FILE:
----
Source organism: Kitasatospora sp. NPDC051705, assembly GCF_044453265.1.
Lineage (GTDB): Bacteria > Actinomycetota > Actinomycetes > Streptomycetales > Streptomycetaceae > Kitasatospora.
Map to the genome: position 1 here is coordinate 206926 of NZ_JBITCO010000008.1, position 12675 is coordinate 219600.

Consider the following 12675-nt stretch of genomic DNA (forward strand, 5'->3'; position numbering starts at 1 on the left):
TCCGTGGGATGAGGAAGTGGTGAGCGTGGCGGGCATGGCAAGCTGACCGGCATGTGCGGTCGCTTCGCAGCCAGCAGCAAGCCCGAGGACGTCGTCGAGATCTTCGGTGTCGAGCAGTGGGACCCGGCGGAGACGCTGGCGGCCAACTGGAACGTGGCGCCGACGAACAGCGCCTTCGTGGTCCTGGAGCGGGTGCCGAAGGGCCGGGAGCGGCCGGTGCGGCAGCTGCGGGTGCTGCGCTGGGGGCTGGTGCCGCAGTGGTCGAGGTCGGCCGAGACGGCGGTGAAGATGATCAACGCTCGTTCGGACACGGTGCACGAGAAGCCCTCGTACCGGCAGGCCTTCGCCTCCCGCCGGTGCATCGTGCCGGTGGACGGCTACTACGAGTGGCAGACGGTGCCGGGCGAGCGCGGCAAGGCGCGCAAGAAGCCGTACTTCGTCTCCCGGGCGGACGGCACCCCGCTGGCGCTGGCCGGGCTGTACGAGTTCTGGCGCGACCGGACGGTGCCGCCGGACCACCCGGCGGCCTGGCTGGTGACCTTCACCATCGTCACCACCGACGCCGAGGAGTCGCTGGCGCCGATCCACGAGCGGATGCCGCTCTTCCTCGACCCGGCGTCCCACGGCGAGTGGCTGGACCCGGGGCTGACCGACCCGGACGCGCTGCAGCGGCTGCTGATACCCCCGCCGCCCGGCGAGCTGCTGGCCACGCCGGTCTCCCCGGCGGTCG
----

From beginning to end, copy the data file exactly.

Source organism: Kitasatospora sp. NPDC051705, assembly GCF_044453265.1.
Lineage (GTDB): Bacteria > Actinomycetota > Actinomycetes > Streptomycetales > Streptomycetaceae > Kitasatospora.
Map to the genome: position 1 here is coordinate 206926 of NZ_JBITCO010000008.1, position 12675 is coordinate 219600.

Consider the following 12675-nt stretch of genomic DNA (forward strand, 5'->3'; position numbering starts at 1 on the left):
TCCGTGGGATGAGGAAGTGGTGAGCGTGGCGGGCATGGCAAGCTGACCGGCATGTGCGGTCGCTTCGCAGCCAGCAGCAAGCCCGAGGACGTCGTCGAGATCTTCGGTGTCGAGCAGTGGGACCCGGCGGAGACGCTGGCGGCCAACTGGAACGTGGCGCCGACGAACAGCGCCTTCGTGGTCCTGGAGCGGGTGCCGAAGGGCCGGGAGCGGCCGGTGCGGCAGCTGCGGGTGCTGCGCTGGGGGCTGGTGCCGCAGTGGTCGAGGTCGGCCGAGACGGCGGTGAAGATGATCAACGCTCGTTCGGACACGGTGCACGAGAAGCCCTCGTACCGGCAGGCCTTCGCCTCCCGCCGGTGCATCGTGCCGGTGGACGGCTACTACGAGTGGCAGACGGTGCCGGGCGAGCGCGGCAAGGCGCGCAAGAAGCCGTACTTCGTCTCCCGGGCGGACGGCACCCCGCTGGCGCTGGCCGGGCTGTACGAGTTCTGGCGCGACCGGACGGTGCCGCCGGACCACCCGGCGGCCTGGCTGGTGACCTTCACCATCGTCACCACCGACGCCGAGGAGTCGCTGGCGCCGATCCACGAGCGGATGCCGCTCTTCCTCGACCCGGCGTCCCACGGCGAGTGGCTGGACCCGGGGCTGACCGACCCGGACGCGCTGCAGCGGCTGCTGATACCCCCGCCGCCCGGCGAGCTGCTGGCCACGCCGGTCTCCCCGGCGGTCG